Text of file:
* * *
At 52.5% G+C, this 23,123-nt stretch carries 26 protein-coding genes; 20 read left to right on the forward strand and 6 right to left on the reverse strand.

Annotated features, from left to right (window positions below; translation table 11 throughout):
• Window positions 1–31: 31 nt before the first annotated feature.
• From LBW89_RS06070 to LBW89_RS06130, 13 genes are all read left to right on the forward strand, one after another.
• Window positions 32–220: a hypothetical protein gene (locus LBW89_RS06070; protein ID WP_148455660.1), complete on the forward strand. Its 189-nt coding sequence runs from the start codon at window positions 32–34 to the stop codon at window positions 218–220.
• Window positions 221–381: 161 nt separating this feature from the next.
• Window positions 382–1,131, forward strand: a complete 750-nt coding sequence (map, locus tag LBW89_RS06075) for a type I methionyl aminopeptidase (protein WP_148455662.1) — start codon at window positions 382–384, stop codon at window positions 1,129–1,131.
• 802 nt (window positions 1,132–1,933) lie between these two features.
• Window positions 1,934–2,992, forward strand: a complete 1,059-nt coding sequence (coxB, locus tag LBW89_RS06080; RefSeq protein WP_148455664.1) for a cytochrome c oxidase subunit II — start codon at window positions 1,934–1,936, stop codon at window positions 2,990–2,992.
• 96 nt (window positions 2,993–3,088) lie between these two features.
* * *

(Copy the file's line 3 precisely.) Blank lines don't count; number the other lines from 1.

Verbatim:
• Window positions 1–31: 31 nt before the first annotated feature.